It's easy to conclude that Chris Christie's snubbing for a speaking slot at the CPAC gathering next month in Washington is a sign of deep unrest aimed at the New Jersey governor from within the ranks of conservatives.

Chris Christie, left, and President Obama. AFP/Getty photo Chris Christie, left, and President Obama.  AFP/Getty photo

But, that's to assume that is to take CPAC as synonymous with the broader conservative movement. Which, it isn't.

"CPAC is an important grassroots conclave but is in no way an accurate sample of the entire Republican primary voter universe," said Mike Murphy, a leading Republican strategist.

There's no question that CPAC is one of the most high-profile annual gatherings of conservatives in the country.  The list of speakers at this year's event includes the likes of heavy hitters like Florida Sen. Marco Rubio, former Florida Gov. Jeb Bush, Texas Sen. Ted Cruz and Kentucky Sen. Rand Paul.

And, given the flood of media at CPAC, a good speech can help with positive buzz around a politician while a bad speech can put something of a dent in a pol's reputation.  Rubio's speech at the 2010 CPAC gathering is a perfect example of the impact CPAC can have; it was the first time most national reporters had seen him in person and his solid performance affirmed that he was a comer on the national stage.

(Sidebar: CPAC has two big things going for it when it comes to garnering lots of press attention. Number one, it's in DC. Number two, you can see lots of politicians in a short time. It's like a recruiting event in sports.)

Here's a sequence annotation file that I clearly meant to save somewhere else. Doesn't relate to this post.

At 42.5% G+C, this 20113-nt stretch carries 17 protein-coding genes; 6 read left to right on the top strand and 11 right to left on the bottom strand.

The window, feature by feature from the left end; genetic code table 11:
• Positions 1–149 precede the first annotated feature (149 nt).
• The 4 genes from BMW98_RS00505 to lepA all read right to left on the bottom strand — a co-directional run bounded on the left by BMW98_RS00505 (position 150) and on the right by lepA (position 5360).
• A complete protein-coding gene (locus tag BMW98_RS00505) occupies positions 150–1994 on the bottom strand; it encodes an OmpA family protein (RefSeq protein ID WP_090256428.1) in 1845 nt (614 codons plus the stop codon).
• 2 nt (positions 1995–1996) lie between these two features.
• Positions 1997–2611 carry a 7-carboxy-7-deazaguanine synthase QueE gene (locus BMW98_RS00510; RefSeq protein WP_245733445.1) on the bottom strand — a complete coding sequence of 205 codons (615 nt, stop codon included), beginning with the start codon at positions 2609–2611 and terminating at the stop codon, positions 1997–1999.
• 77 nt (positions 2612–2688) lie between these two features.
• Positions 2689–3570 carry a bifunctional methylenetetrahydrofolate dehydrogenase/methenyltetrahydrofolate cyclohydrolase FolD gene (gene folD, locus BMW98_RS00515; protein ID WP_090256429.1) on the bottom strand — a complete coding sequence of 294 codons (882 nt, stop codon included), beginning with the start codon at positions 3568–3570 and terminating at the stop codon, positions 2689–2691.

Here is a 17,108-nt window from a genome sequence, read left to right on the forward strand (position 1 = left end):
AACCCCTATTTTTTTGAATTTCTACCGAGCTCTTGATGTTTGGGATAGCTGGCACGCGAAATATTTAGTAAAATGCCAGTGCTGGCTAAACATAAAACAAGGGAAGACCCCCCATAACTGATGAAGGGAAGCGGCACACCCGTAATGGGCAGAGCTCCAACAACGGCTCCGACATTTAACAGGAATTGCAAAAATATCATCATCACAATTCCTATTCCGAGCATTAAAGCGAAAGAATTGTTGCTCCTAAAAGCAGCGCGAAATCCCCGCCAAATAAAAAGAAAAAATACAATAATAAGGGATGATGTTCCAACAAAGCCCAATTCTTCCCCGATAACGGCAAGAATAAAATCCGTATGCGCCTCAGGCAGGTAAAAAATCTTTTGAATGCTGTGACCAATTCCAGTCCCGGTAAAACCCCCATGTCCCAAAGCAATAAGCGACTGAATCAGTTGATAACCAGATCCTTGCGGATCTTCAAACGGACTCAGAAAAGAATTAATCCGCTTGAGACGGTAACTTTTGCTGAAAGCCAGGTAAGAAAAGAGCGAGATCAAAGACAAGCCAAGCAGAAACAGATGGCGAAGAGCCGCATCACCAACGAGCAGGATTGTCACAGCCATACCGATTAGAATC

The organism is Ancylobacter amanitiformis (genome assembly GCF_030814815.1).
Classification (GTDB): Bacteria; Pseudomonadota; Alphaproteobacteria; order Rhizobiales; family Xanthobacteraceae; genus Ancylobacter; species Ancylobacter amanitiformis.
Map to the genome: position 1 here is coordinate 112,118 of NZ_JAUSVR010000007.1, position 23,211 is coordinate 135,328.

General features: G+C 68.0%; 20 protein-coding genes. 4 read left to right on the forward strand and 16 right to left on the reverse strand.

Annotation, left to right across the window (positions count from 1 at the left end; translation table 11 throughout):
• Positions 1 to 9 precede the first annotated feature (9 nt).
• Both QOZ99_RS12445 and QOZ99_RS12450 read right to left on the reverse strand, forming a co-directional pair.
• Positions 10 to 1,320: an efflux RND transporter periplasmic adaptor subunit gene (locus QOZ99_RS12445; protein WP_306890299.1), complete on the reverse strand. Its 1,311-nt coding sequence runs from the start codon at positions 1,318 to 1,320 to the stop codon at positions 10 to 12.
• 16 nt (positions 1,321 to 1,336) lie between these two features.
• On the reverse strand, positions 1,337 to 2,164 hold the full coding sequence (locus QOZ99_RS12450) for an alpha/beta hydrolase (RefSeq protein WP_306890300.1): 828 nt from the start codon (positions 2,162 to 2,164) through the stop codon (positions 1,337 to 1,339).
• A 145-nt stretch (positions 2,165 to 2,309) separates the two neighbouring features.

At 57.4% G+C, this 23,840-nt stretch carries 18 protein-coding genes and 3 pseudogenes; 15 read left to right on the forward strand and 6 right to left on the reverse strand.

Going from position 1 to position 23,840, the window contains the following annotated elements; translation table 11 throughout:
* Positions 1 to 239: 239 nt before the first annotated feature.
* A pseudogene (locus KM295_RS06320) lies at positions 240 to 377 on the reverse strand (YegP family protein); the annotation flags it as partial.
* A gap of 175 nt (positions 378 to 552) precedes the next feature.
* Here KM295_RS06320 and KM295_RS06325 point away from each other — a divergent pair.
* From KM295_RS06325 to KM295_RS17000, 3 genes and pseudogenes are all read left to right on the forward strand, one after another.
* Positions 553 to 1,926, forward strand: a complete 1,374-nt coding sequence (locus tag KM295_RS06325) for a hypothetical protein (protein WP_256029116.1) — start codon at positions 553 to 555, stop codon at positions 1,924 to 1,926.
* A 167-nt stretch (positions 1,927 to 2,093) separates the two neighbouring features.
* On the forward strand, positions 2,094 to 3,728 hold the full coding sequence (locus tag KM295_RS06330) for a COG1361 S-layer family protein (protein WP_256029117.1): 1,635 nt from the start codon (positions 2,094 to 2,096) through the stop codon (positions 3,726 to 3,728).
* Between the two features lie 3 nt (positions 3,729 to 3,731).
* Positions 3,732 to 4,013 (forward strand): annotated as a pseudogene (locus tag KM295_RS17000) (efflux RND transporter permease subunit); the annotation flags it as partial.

That said, it's important to put CPAC in the proper context of the entire GOP universe.   The attendees tend to be on the younger and more libertarian end of the party. (That's why Texas Rep. Ron Paul won the CPAC straw polls in 2010 and 2011.) It tends to favor the talk-radio set of the GOP while viewing the likes of Mitt Romney or John McCain -- the party's last two presidential nominees -- with skepticism.

"You've got old-school social conservatives who have an uncomfortable alliance with some of the Ron Paul-aligned 'liberty' movement activists," explained Dave Kochel, an Iowa-based Republican strategist who oversaw Mitt Romney's presidential campaign in the state in 2012, of the CPAC crowd. "You've still got remnants of the isolationist Buchanan worldview, co-habitating with neo-conservatives. It's a pretty broad constellation of activists of all stripes, but it isn't the entire party or the entire conservative movement."

Added Curt Anderson, a prominent Republican media consultant: "CPAC is a great thing, but it is not a proportional reflection of conservatism today.  It is skewed to Paulites and DC-based groups."

Given that reality, there may well be more smoke than fire surrounding the snubbing of Christie. That's not to say that Christie might not have some issues with conservatives if he runs for president in 2016; there are those who believe his embrace of President Obama during Hurricane Sandy helped seal the election for the Democratic incumbent and who pledge not to forget that fact.

"It's not the final word [but] it's a shot across the bow of the USS Christie '16," said Dave Carney, a Republican consultant based in New Hampshire.

Still, to assume not being invited to CPAC means Christie is a conservative pariah ignores political reality in his state and, his allies argue, his record as governor.

"I think it is surprising and unnecessarily exclusionary," said one GOP strategist granted anonymity to speak candidly about the matter. "He's pro-life, pro-marriage, for lower taxes, etc.  Is that not a conservative?"